Licking both their emotional and physical wounds, the Avengers have ended their worst day, in which they lost four teammates, their base of operations and the backing of the United Nations. Also, without the funding of Stark Enterprises, the Avengers were forced to disband their team. Apparently, that was six months ago.
The issue begins with Max Dillon working out the details of a job he is about to pull with a mysterious silhouette. Whatever the job is, the silhouette has faith that Electro can do it. Dillon asks whether he can wear his costume or not and is given the choice. He chooses...costume.
A helicopter carrying Matt Murdock, Luke Cage and Foggy Nelson lands on the Raft, a "maximum-maximum" security installation of the Riker's Island Penitentiary. Greeted by Jessica Drew, the first Spider-Woman, Matt Murdock and Luke Cage make introductions. Matt would have introduced Foggy, but he was being a sissy wuss and hiding in the helicopter.
This place is heavily guarded, and it should be, since it is home to some of the most deadly of villains. Carnage, Crossbones, Jigsaw, Mister Hyde, and Purple Man to name a few. Jessica Drew also mentions the U-Foes briefly adding "whoever they (are)..." (Note: I actually liked the U-Foes. They were like the villain version of the Fantastic Four and even were created with the same cosmic rays. Too bad they're kind of lame now. They had potential. Had.)
Jessica Drew mentions her disdain for the press outing Murdock as the Daredevil. Murdock denies it. They take an elevator to a lower level when the powers goes out. In fact, the power in New York City goes out where a certain wall-crawler is trying to get out of watching a "romantic" Hugh Grant movie with a certain red-headed wife. They spot a blast of electricity hit Riker's Island. Spider-Man immediatly swings into action (literally). He hitches a ride with a helicopter going toward the island, but his trip is cut short as the chopper is struck, and explodes.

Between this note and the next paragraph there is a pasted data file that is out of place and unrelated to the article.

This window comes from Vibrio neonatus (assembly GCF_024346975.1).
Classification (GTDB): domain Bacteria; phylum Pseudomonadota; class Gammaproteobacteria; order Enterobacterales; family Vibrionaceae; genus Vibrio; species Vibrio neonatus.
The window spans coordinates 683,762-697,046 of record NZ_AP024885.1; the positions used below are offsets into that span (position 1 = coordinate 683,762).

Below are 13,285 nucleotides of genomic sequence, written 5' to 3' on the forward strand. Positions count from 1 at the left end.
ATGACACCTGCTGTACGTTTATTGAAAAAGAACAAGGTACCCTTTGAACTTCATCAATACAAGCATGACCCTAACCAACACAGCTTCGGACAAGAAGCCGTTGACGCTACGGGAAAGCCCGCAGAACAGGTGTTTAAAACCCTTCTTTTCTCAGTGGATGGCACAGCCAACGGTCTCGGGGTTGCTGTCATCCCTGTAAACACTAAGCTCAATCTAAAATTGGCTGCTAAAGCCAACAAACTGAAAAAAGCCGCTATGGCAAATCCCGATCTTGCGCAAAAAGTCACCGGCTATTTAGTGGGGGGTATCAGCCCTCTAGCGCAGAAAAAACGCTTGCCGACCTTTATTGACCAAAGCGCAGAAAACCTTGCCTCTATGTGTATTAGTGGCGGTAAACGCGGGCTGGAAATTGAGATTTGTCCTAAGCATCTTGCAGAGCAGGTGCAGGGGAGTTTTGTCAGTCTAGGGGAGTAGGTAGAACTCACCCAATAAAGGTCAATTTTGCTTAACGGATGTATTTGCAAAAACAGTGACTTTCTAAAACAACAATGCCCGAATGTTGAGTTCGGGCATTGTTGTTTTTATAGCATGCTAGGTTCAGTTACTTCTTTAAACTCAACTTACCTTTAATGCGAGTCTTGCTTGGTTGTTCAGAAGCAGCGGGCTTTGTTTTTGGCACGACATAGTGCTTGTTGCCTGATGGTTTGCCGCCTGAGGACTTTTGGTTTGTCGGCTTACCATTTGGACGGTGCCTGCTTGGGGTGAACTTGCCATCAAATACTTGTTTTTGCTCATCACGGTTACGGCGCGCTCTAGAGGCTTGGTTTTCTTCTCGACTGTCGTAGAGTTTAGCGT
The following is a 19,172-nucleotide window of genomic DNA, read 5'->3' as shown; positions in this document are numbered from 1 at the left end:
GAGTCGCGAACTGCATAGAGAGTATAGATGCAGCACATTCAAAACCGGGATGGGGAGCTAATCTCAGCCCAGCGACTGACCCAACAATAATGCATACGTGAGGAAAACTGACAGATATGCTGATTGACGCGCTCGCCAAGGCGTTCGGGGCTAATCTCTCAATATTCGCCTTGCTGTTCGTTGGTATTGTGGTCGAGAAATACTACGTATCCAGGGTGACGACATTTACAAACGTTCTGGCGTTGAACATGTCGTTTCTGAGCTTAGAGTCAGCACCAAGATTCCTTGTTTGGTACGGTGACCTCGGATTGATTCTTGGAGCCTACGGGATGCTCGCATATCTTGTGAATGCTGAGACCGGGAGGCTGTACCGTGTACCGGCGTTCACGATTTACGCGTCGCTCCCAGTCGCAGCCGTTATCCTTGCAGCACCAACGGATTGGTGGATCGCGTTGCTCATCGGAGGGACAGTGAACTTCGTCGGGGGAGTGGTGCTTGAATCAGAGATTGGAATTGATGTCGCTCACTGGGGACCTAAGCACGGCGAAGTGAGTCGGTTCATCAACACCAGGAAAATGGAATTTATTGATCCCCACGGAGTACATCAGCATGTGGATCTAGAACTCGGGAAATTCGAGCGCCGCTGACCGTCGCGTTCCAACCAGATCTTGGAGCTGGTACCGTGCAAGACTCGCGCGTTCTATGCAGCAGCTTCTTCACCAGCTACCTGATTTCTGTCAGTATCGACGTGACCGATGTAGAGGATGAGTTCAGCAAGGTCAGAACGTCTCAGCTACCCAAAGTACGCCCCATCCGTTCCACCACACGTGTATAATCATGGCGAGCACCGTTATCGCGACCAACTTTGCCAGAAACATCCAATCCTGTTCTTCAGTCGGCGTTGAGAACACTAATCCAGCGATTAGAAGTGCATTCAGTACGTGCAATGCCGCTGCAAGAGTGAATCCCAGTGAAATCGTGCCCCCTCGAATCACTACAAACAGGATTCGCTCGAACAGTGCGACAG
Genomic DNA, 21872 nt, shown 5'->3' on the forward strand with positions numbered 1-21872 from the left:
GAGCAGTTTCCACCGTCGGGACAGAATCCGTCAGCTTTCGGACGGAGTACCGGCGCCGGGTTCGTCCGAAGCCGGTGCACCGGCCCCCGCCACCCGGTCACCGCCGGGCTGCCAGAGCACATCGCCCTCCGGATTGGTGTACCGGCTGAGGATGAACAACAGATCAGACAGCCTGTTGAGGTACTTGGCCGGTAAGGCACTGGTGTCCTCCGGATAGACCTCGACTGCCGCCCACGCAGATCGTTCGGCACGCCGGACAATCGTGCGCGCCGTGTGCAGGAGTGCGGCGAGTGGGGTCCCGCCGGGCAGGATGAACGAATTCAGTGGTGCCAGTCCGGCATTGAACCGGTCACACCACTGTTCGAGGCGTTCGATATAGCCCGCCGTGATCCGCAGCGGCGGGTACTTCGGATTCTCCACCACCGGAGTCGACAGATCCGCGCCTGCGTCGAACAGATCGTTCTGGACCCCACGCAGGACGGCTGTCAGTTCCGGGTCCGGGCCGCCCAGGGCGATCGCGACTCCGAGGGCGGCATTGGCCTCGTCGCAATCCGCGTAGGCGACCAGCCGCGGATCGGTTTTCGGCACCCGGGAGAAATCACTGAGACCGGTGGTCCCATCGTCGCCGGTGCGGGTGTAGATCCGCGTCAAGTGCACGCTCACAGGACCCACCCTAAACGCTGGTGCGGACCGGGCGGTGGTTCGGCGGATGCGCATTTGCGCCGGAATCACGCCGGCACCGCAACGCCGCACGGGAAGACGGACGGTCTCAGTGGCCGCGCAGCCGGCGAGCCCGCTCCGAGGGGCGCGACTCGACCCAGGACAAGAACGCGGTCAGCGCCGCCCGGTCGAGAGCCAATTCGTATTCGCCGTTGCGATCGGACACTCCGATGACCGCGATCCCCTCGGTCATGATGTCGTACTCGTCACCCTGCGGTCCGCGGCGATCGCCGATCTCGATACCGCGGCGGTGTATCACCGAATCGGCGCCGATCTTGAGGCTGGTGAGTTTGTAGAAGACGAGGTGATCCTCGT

With a loudly buzzing Spider-sense and numb feet, Spider-Man wearily swims toward Riker's Island where he is greeted by Captain America. "What's happening here?" asks Captain America.
"I give up, what's happening here?" answers Spider-Man.
"We don't have time for smartass," replies Captain America.
Inside the prison there is a ball of electricity with Electro in the center of it. With a "Crakoom" and a couple of "boom"s, he releases all the prisoners except for one...
The man Matt Murdock came to see is a man named Robert Reynolds, and "according to Reed Richards, (he's) the most powerful super hero on the Planet Earth." He's a blonde Thor-ish looking guy with a penitent look about him, in jail for the murder of his wife.
What this issue lacks in action it makes up for with great characterization. Well, Luke Cage barely talks and Sentry doesn't say a word in his two panels, but Captain America uses the word "ass." That's got to mean something for the evolution of his character.
In regards to Spider-Man, he seems to fit right in in these pages. He puts humor into a story that only he can: his nervous comments, his way of constantly making jokes to himself, and his trying to get out of watching a chick flick with M.J. Though I'd like to think that he'd have stayed home if they were watching anything but a Hugh Grant flick.
The good stuff: A couple excellent Spider-Man and Captain America poses, an intriguing opening storyline, and good chemistry between Murdock and Drew.
The bad stuff: No action, and not nearly enough panels of a hot rendering of M.J.